There are 6 major systems used in housing of layers.
- Free range system,
- Deep litter,
- Slatted or wire floor,
- Combination of slatted and deep litter;
- Cage or battery system.
Free Range Systems
Birds have access to an outdoor area during the day. This area may be covered or uncovered. The farmer provides an indoor area where they come in at nights and are able to roost.
Hens which are free ranged have the greatest range of natural behavior and hence have better feather condition when compared to the other housing systems. The main disadvantage is hens are exposed to toxins, wild bird diseases, predators and extreme climatic conditions.
Semi-intensive poultry housing systems
They are commonly used by small scale producers .They are characterized by having one or more pens in which the birds can forage on natural vegetation and insects to supplement the feed supplied. The farmer should provide at least two runs for alternating use to avoid build up of disease and parasites. Each run should allow at least 10 to 15m2 per hen and be fenced. A free-range allowing 40 to 80m2 per hen is required where the hens are expected to obtain a substantial part of their diet by foraging.
Small simple poultry house
The house allows 0.3 to 0.4m2 per bird. It has thatched roof, a littered earth floor and slatted or chicken wire walls on at least three sides to provide protection from rough weather, from predators at night and offer shade in the day time. The shelter should be large enough to enter to collect eggs and be equipped with nest boxes, feeders, drinkers and perches. For convenience the house should be situated so that access to each of the runs can be provided with small outlet doors.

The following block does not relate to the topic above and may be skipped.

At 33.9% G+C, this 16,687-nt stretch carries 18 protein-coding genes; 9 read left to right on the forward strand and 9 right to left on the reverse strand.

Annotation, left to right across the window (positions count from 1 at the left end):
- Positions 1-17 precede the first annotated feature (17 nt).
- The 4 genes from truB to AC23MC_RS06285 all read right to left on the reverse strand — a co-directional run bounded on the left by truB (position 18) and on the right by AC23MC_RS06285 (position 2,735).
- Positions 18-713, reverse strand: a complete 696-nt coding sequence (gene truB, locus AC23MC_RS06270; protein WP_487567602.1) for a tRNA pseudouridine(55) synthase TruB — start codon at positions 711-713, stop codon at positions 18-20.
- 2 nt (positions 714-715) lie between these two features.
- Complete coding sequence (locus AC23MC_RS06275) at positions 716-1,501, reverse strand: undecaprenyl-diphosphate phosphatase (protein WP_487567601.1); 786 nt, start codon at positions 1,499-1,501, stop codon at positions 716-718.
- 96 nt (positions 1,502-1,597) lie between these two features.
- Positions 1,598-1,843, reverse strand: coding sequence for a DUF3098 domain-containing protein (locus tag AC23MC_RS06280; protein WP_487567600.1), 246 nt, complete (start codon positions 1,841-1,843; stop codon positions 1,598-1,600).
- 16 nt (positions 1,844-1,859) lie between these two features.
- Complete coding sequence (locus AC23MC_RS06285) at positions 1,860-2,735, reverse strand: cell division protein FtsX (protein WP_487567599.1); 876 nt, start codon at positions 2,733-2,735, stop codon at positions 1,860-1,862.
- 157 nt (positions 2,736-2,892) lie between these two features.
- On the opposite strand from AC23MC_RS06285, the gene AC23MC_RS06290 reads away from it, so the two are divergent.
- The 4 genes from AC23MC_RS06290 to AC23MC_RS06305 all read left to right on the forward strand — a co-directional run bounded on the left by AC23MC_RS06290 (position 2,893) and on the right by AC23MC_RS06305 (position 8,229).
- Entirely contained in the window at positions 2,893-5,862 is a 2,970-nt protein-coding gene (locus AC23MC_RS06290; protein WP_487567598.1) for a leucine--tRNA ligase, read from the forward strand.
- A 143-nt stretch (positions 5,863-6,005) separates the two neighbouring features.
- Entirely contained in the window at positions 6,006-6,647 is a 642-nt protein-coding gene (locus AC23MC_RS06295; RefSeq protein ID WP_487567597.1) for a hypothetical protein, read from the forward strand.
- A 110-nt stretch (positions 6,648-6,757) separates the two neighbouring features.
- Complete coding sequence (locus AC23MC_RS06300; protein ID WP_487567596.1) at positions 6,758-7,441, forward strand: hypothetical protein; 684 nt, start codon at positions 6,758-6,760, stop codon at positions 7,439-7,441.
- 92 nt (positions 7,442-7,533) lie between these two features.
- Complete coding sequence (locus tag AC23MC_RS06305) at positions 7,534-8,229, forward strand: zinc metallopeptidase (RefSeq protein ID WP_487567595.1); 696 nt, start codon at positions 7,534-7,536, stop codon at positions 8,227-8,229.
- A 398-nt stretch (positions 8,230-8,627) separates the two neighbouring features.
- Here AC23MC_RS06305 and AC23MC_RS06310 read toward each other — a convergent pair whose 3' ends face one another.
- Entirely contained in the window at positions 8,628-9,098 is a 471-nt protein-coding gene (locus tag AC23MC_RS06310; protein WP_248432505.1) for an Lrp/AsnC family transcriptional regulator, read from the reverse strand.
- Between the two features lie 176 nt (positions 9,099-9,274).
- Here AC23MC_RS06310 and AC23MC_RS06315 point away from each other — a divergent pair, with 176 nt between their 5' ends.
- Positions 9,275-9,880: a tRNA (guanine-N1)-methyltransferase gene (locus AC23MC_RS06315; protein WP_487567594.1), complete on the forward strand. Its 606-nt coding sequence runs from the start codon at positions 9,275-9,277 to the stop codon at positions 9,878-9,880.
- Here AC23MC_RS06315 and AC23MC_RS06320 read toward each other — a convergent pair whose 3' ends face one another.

A shelter for roosting and lying can be used in combination with daytime foraging by the hens. The legs of this structure have rat guards (keeps off rats) and ant protection and may be equipped with skids or wheels to make the whole unit easily movable between runs. Feed and water are provided in troughs outside the house.
This system is low in cost, but growth of the birds and egg production are likely to be less than with systems offering closer confinement and better feed. Losses may be encountered by birds of prey and from failure to find eggs laid in bushy areas. The poultry run requires a considerable amount of fencing.
A fold unit is a house and run combined, having part of it covered with chicken wire and the remainder with solid walls. The unit should allow 0.5m2 per bird and must be moved each day over an area of grassland. A unit 6 by 1.5m will take 16 to 18 birds. For larger flocks several such units are required.
Portable units are generally more expensive than permanent houses and may decay quickly because of contact with the ground. Hens have reasonable protection against bird of prey and rough weather and parasites if the unit is not returned to the same area within 30 days.
Deep litter housing system
In this system the birds are kept in litter floor. Feed, water and nest are provided inside the house. Fresh and suitable litter materials spread on the floor include: paddy husk, saw dust, ground nut hulls, chopped paddy straw or wood shavings .The litter material is of about 3to 5 inches depth. The litter saves labour involved in frequent cleaning of fecal matter (droppings), however it needs periodical stirring replacement. The litter is spread on the floor in layers of 2” height every fortnightly till the required drying is achieved.
The birds are confined and well protected. Has low masonry walls set on a concrete floor and wire mesh on the upper part of the walls. The building excludes rats and birds.